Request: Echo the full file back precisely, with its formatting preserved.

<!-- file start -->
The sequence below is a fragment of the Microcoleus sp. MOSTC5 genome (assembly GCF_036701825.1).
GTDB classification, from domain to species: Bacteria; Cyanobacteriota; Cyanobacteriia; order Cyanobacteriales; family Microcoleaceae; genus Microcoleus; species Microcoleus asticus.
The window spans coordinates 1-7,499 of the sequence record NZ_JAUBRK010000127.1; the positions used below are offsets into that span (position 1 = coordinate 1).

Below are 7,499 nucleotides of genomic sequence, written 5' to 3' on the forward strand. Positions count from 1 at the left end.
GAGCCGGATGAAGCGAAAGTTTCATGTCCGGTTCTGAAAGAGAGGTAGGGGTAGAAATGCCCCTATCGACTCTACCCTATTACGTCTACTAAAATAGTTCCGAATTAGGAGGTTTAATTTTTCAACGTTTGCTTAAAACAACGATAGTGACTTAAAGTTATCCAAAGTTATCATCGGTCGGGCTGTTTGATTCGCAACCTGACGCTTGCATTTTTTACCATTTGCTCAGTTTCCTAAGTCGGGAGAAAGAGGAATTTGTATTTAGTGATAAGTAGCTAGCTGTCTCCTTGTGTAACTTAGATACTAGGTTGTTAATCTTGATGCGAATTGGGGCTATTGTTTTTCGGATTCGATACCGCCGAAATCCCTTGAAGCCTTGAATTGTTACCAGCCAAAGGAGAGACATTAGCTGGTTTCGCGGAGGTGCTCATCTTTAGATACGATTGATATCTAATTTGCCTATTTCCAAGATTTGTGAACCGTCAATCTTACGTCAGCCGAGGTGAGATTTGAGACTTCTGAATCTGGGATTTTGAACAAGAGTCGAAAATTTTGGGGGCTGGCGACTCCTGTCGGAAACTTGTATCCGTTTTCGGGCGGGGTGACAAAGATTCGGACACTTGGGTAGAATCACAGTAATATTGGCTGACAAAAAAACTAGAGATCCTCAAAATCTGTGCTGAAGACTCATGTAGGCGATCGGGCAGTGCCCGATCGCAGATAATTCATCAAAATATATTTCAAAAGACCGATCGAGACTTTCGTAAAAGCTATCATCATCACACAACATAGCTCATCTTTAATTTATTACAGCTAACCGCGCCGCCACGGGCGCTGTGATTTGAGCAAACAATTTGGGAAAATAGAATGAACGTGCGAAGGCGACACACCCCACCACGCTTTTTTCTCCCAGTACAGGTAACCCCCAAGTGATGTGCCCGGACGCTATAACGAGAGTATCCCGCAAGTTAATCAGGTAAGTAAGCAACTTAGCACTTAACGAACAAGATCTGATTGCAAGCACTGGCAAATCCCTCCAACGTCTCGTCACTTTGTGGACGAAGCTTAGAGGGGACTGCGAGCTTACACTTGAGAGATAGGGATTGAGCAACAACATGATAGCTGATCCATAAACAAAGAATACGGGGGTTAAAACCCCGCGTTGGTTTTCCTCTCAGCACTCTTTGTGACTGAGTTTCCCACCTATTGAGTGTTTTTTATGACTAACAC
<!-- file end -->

The sequence below is a fragment of the Microcoleus sp. MOSTC5 genome (assembly GCF_036701825.1).
GTDB classification, from domain to species: Bacteria; Cyanobacteriota; Cyanobacteriia; order Cyanobacteriales; family Microcoleaceae; genus Microcoleus; species Microcoleus asticus.
The window spans coordinates 1-7,499 of the sequence record NZ_JAUBRK010000127.1; the positions used below are offsets into that span (position 1 = coordinate 1).

Below are 7,499 nucleotides of genomic sequence, written 5' to 3' on the forward strand. Positions count from 1 at the left end.
GAGCCGGATGAAGCGAAAGTTTCATGTCCGGTTCTGAAAGAGAGGTAGGGGTAGAAATGCCCCTATCGACTCTACCCTATTACGTCTACTAAAATAGTTCCGAATTAGGAGGTTTAATTTTTCAACGTTTGCTTAAAACAACGATAGTGACTTAAAGTTATCCAAAGTTATCATCGGTCGGGCTGTTTGATTCGCAACCTGACGCTTGCATTTTTTACCATTTGCTCAGTTTCCTAAGTCGGGAGAAAGAGGAATTTGTATTTAGTGATAAGTAGCTAGCTGTCTCCTTGTGTAACTTAGATACTAGGTTGTTAATCTTGATGCGAATTGGGGCTATTGTTTTTCGGATTCGATACCGCCGAAATCCCTTGAAGCCTTGAATTGTTACCAGCCAAAGGAGAGACATTAGCTGGTTTCGCGGAGGTGCTCATCTTTAGATACGATTGATATCTAATTTGCCTATTTCCAAGATTTGTGAACCGTCAATCTTACGTCAGCCGAGGTGAGATTTGAGACTTCTGAATCTGGGATTTTGAACAAGAGTCGAAAATTTTGGGGGCTGGCGACTCCTGTCGGAAACTTGTATCCGTTTTCGGGCGGGGTGACAAAGATTCGGACACTTGGGTAGAATCACAGTAATATTGGCTGACAAAAAAACTAGAGATCCTCAAAATCTGTGCTGAAGACTCATGTAGGCGATCGGGCAGTGCCCGATCGCAGATAATTCATCAAAATATATTTCAAAAGACCGATCGAGACTTTCGTAAAAGCTATCATCATCACACAACATAGCTCATCTTTAATTTATTACAGCTAACCGCGCCGCCACGGGCGCTGTGATTTGAGCAAACAATTTGGGAAAATAGAATGAACGTGCGAAGGCGACACACCCCACCACGCTTTTTTCTCCCAGTACAGGTAACCCCCAAGTGATGTGCCCGGACGCTATAACGAGAGTATCCCGCAAGTTAATCAGGTAAGTAAGCAACTTAGCACTTAACGAACAAGATCTGATTGCAAGCACTGGCAAATCCCTCCAACGTCTCGTCACTTTGTGGACGAAGCTTAGAGGGGACTGCGAGCTTACACTTGAGAGATAGGGATTGAGCAACAACATGATAGCTGATCCATAAACAAAGAATACGGGGGTTAAAACCCCGCGTTGGTTTTCCTCTCAGCACTCTTTGTGACTGAGTTTCCCACCTATTGAGTGTTTTTTATGACTAACAC